A cell is constructed in accordance with the procedure of Example III but with a 1 molar solution of LiAlCl4 --SOCl2 instead of LiGaCl4 --SOCl2. The cell is discharged at 3.0 A and delivers 9.0 amp hours with about a 3 volt constant potential.

The 9.0 amp hours attained with a cell containing a LiAlCl4 electrolyte salt is nearly 20% less than that attained under identical conditions with an identical cell containing the electrolyte salt of the present invention.

The above examples are for illustrative purposes only. It is understood that changes and variations with respect to cell components utilized with the electrolyte salts of the present invention may be made without departing from the scope of the present invention as defined in the following claims.

Patent Citations
Cited PatentFiling datePublication dateApplicantTitle
US3926669 *Aug 2, 1973Dec 16, 1975Gte Laboratories IncElectrochemical cells having an electrolytic solution comprising a covalent inorganic oxyhalide solvent
US4060674 *Dec 14, 1976Nov 29, 1977Exxon Research And Engineering CompanyAlkali metal anode-containing cells having electrolytes of organometallic-alkali metal salts and organic solvents
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US4117213 *Jan 19, 1978Sep 26, 1978Exxon Research & Engineering Co.Alkali metal salts of complex anions containing heteroatom substituents and electrolyte compositions containing these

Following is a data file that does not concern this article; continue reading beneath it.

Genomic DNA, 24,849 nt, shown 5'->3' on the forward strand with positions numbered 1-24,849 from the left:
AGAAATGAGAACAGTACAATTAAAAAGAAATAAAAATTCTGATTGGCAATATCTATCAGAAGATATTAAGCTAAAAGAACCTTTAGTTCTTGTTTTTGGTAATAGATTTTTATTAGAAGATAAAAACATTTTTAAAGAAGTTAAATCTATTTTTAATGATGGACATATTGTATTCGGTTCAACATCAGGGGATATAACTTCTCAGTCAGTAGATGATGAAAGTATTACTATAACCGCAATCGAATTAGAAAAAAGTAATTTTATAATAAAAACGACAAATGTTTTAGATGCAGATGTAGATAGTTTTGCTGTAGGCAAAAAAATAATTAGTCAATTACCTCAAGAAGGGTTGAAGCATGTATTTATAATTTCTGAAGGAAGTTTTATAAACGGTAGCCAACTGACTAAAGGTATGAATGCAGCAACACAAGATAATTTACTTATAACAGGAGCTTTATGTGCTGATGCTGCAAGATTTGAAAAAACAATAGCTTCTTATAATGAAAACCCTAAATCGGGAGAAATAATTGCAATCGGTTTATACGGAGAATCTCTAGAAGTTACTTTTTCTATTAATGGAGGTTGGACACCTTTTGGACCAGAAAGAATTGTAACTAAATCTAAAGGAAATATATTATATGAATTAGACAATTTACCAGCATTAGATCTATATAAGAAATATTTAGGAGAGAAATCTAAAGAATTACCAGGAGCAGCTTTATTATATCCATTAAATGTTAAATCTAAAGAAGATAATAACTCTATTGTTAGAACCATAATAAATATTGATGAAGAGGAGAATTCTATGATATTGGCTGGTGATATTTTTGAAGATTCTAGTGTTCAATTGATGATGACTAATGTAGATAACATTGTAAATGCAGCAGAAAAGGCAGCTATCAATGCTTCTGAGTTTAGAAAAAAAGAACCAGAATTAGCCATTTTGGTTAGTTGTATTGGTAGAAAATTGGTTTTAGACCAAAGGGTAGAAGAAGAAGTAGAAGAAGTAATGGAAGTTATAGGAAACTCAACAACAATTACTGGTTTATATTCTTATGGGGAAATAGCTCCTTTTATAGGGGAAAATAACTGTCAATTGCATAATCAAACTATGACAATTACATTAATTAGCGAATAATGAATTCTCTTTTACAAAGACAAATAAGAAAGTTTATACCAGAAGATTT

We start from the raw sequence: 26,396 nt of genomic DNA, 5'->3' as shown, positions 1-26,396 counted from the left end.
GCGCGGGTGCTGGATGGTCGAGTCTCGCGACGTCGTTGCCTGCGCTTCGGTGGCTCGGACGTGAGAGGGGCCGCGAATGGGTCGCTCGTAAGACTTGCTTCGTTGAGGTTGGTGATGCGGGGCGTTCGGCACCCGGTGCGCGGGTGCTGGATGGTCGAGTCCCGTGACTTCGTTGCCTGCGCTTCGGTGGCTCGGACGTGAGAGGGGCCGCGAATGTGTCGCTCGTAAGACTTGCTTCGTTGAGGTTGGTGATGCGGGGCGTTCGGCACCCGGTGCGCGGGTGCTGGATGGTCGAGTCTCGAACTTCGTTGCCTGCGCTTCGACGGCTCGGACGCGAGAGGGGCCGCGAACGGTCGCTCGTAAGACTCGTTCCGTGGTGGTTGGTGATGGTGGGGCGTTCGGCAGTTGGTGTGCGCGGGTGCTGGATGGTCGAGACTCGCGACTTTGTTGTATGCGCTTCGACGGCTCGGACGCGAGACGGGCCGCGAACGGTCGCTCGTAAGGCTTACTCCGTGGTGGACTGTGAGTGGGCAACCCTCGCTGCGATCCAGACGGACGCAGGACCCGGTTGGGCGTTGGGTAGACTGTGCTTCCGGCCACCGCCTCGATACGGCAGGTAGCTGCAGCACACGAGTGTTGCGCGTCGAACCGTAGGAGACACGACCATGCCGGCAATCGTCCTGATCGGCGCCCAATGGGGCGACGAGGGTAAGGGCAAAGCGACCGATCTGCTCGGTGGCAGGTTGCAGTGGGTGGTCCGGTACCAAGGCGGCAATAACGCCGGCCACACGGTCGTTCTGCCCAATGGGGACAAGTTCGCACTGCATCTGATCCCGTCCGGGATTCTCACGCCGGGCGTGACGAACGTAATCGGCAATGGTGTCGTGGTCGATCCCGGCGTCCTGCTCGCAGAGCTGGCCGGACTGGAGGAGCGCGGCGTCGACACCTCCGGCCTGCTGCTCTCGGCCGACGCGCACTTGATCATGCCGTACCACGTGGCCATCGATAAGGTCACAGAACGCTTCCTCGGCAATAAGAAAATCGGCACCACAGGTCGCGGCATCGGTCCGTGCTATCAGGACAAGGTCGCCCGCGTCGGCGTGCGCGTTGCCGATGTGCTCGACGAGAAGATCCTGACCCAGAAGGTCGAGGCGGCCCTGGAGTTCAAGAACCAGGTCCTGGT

Referenced by
Citing PatentFiling datePublication dateApplicantTitle
US4246327 *Oct 1, 1979Jan 20, 1981Medtronic, Inc.High energy-density battery system
US4272593 *Apr 25, 1980Jun 9, 1981Gte Laboratories IncorporatedCatalytic layer of platinum on carbon
US4279973 *Apr 14, 1980Jul 21, 1981Honeywell Inc.Conductivity increasing gallium chloride
US4461815 *Jul 9, 1982Jul 24, 1984Ramot University Authority For Applied Research And Industrial Development Ltd.Ca Electrochemical cell
US4925753 *Sep 28, 1988May 15, 1990Schlaikjer Carl RLithium/sulfur dioxide cell
US5766797 *Nov 27, 1996Jun 16, 1998Medtronic, Inc.Lithium/silver vanadium oxide cell used as an implanted heart defibrillator having an improved electrolyte solvent mixture of propylene carbonate, 1,2-dimethoxyethane and a dialkyl carbonate; high current rate capability; durability
US6017656 *Oct 3, 1997Jan 25, 2000Medtronic, Inc.Electrolyte for electrochemical cells having cathodes containing silver vanadium oxide
US20100062341 *Nov 10, 2007Mar 11, 2010Fortu Intellectual Property AgRechargeable electro chemical battery cell
USRE33995 *Nov 9, 1990Jul 14, 1992Battery Engineering Inc.Moisture-free;, includes tetrachloroaluminates of lithium and another alkaline earth metal; corrosion resistance; batteries
DE3114962A1 *Apr 13, 1981Feb 4, 1982Honeywell IncElektrochemische zelle mit einer lithiumanode
DE3245859A1 *Dec 10, 1982Jun 23, 1983Duracell IntAnorganische, wiederaufladbare, nichtwaessrige zelle
EP0658268A1 *Feb 17, 1993Jun 21, 1995Eneco, Inc.Method and apparatus for alkali-hydrogen fusion power generation
U.S. Classification429/101, 429/346, 429/345, 429/344
International ClassificationH01M4/58, H01M6/14, C01G15/00, H01M4/06
Cooperative ClassificationC01G15/006, H01M6/14
European ClassificationH01M6/14, C01G15/00D
Legal Events
Sep 22, 1982ASAssignment
Effective date: 19820524